To further explore the potential targets of miR-381 in CC cells, we performed the bioinformatic-based target prediction analysis using TargetScan2. Among the potential target genes, HOXA13 was predicted to contain the binding sequence of miR-381 (Figure 4A), and its upregulation was shown to enhance cancer cell proliferation and invasion (He et al., 2017; Yu et al., 2018). Next, we explored the protein expression of HOXA13 in CC cells and normal cells. As demonstrated in Figure 1D, in comparison with that in normal cells, the expression of HOXA13 in CC cells was much higher, as measured using Western blot analysis, indicating that miR-381 directly targets HOXA13. We examined HOXA13 expression in TCGA CC datasets using the publicly available tool MethHC3, and found higher HOXA13 mRNA levels in CC tissues compared with normal tissues (Figure 1G), suggesting a positive correlation between DLEU1 in CC (Figure 1A).

FIGURE 4
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Figure 4. DLEU1 indirectly induced HOXA13 expression via inhibiting miR-381 expression. (A) Predicted miR-381 binding site in the 3′-UTR of HOXA13. (B) The relative luciferase activities of reporter vectors in SiHa cells (left panel) cotransfected with luciferase reporter vectors containing wild-type (WT) HOXA13 or mutated (MUT) HOXA13 and control mimic or miR-381 mimic, and in HeLa cells (right panel) cotransfected with luciferase reporter vectors containing wild-type HOXA13 or mutated HOXA13 and miR-381 inhibitor or control inhibitor. (C) The protein level of HOXA13 in SiHa cells transfected with miR-381 mimic or control mimic, and in HeLa cells transfected with miR-381 inhibitor or control inhibitor. (D) The protein expression of HOXA13 in SiHa cells transfected with contro1 siRNA + control inhibitor, DLEU1 siRNA-1 + control inhibitor, or DLEU1 siRNA-1 + miR-381 inhibitor, and in HeLa cells transfected with contro1 vector pcDNA3.1 + control mimic, pcDNA3.1-DLEU1 + control mimic, or pcDNA3.1-DLEU1 + miR-381 mimic. p < 0.05.

Dual-luciferase reporter assay further showed that HOXA13 was the direct target of miR-381 (Figure 4B). As shown in Figure 4C, HOXA13 expression was decreased after transfecting with miR-381 mimic, but was increased after transfecting with miR-381 inhibitor.

Restoration of HOXA13 Reversed the Effects of DLEU1 Knockdown or miR-381 Overexpression in CC Cells

Then, we conducted the rescue assays to further affirm the regulatory role of DLEU1 silencing and miR-381 inhibition on the protein expression of HOXA13 using Western blot analysis. The knockdown of DLEU1 reduced the protein level of HOXA13 in SiHa cells, while the transfection with miR-381 inhibitor apparently abolished this effect (Figure 4D). The induction of HOXA13 expression caused by DLEU1 overexpression could be largely suppressed by the transfection of miR-381 mimic in HeLa cells (Figure 4D), suggesting that DLEU1 liberated HOXA13 expression by competitively binding to miR-381.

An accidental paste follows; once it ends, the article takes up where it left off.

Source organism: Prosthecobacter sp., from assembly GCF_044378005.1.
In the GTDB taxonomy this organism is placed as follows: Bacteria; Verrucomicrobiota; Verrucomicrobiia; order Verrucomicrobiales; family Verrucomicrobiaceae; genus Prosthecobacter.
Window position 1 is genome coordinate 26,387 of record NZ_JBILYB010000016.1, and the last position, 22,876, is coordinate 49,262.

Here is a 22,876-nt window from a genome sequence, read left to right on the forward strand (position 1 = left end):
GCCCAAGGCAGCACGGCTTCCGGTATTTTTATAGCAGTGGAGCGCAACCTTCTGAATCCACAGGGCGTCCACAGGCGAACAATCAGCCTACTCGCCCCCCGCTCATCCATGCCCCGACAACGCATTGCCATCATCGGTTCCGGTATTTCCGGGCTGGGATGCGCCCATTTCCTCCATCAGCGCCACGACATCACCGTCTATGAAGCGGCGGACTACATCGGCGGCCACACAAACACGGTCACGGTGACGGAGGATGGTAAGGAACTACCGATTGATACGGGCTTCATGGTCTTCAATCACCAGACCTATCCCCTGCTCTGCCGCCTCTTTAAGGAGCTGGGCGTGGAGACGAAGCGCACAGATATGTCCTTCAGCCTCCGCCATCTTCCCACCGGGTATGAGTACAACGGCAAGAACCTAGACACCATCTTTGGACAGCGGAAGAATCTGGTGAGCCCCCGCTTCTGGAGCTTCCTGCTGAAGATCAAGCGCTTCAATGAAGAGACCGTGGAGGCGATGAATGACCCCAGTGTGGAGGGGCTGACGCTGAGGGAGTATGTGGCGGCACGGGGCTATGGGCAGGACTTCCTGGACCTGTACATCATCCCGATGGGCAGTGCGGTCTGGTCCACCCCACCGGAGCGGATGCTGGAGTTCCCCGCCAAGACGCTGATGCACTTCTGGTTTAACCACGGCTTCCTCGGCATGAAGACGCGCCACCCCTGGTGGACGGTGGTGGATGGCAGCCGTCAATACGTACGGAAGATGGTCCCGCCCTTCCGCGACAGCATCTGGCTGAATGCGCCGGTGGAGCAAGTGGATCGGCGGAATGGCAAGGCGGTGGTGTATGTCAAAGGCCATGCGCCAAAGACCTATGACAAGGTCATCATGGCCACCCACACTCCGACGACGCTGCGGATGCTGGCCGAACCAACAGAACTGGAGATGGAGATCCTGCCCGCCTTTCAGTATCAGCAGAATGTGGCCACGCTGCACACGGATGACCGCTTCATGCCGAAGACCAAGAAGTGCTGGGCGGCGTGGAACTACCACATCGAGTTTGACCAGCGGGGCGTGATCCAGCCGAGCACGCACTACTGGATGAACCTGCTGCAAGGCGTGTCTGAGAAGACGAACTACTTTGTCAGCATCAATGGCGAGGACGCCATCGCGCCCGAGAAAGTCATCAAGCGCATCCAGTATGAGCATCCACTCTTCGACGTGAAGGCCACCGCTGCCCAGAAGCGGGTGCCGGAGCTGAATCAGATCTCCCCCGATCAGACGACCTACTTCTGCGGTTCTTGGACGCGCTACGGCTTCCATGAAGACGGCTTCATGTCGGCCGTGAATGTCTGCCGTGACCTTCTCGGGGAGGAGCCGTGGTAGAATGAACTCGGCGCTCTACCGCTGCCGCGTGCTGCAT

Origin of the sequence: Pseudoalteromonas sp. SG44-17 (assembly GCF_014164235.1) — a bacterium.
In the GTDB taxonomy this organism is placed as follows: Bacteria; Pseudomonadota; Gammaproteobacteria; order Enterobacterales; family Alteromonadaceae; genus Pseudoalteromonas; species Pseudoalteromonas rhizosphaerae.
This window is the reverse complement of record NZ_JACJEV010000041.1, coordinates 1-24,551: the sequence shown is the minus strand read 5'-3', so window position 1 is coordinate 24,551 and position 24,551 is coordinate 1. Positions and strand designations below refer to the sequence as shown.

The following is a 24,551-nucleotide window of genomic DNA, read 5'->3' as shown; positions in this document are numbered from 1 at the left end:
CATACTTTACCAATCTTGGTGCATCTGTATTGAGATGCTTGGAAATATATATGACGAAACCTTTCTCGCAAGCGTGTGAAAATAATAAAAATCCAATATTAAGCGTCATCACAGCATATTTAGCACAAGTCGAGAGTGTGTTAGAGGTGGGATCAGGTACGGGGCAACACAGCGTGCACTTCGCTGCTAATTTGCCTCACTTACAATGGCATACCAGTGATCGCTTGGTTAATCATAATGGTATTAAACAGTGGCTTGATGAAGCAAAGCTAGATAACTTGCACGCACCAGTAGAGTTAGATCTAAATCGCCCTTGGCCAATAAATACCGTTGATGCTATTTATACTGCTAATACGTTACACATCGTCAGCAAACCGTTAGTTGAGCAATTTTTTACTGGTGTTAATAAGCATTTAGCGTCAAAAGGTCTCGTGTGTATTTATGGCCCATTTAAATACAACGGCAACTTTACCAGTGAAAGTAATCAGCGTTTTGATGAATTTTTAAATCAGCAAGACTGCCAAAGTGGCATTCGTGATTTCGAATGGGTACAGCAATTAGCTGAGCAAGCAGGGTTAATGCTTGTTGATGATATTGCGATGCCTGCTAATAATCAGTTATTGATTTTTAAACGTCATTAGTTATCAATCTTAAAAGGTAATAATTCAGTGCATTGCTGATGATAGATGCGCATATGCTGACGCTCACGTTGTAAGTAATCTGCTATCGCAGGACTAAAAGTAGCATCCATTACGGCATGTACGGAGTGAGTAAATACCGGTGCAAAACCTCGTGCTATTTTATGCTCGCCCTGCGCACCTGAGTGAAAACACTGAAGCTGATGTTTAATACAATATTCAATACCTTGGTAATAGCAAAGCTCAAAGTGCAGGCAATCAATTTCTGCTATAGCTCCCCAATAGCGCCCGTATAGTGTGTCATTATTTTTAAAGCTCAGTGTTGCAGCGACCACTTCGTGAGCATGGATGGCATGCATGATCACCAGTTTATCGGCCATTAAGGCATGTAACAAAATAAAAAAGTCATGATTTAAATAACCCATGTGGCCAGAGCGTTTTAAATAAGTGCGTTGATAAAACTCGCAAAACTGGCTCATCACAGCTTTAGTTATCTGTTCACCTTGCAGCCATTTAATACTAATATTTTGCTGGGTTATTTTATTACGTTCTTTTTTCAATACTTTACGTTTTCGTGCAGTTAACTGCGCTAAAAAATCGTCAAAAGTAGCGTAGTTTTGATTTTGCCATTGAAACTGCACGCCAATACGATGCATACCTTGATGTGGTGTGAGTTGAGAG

Furthermore, CCK-8 and invasion assay showed that knockdown of DLEU1 or miR-381 overexpression significantly suppressed SiHa cell proliferation and invasion, while forced HOXA13 expression could partially rescue the anti-proliferation and anti-invasion effects mediated by the knockdown of DLEU1 or miR-381 overexpression (Figure 5). These data revealed that DLEU1 might promote CC cell growth and invasion by upregulating HOXA13 via competitively interacting with miR-381.

FIGURE 5
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Figure 5. Restoration of HOXA13 reverses the inhibitory effects of DLEU1 knockdown or miR-381 overexpression on CC cell proliferation and invasion. (A,B) Cell proliferation (A) and invasion (B) assessed in SiHa cells transfected with control siRNA + contro1 vector pcDNA3.1, DLEU1 siRNA-1 + contro1 vector pcDNA3.1, or DLEU1 siRNA-1 + pcDNA3.1-HOXA13. (C,D) Cell proliferation (C) and invasion (D) assessed in SiHa cells transfected with control mimic + contro1 vector pcDNA3.1, miR-381 mimic + contro1 vector pcDNA3.1, or miR-381 mimic + pcDNA3.1-HOXA13. p < 0.05.

Discussion

Emerging studies have revealed that lncRNA plays an important role in cancer progression, and they are aberrantly expressed in a variety of tumors including CC (Dong J. et al., 2017). For instance, lncRNA NORAD (Huo et al., 2018), TPT1-AS1 (Jiang et al., 2018) and NEAT1 (Guo et al., 2018) could promote cell growth and metastasis in CC. HOXD-AS1 motivates doxorubicin resistance in CC (Hou et al., 2018). HOTAIR and CCHE1 were overexpressed in CC tissues, and elevated expression of HOTAIR and CCHE1 were negative prognostic factors in CC (Kim et al., 2015; Chen et al., 2017). Up to now, studies have shown that DLEU1 functioned as an oncogenic lncRNA in several tumors (Garding et al., 2013; Dowd et al., 2015; Wu et al., 2015; Wang et al., 2017; Li et al., 2018), but the contribution of DLEU1 to CC cell proliferation and invasion and the underlying mechanisms still remained to be elucidated. In this study, we found that DLEU1 level was significantly increased in the CC tissues and CC cell lines. By performing loss-of-function and gain-of-function assays, our results revealed the oncogenic role of DLEU1 in promoting cellular proliferation and invasiveness. Thus, our study provided a new insight into the molecular mechanism of DLEU1 in CC progression.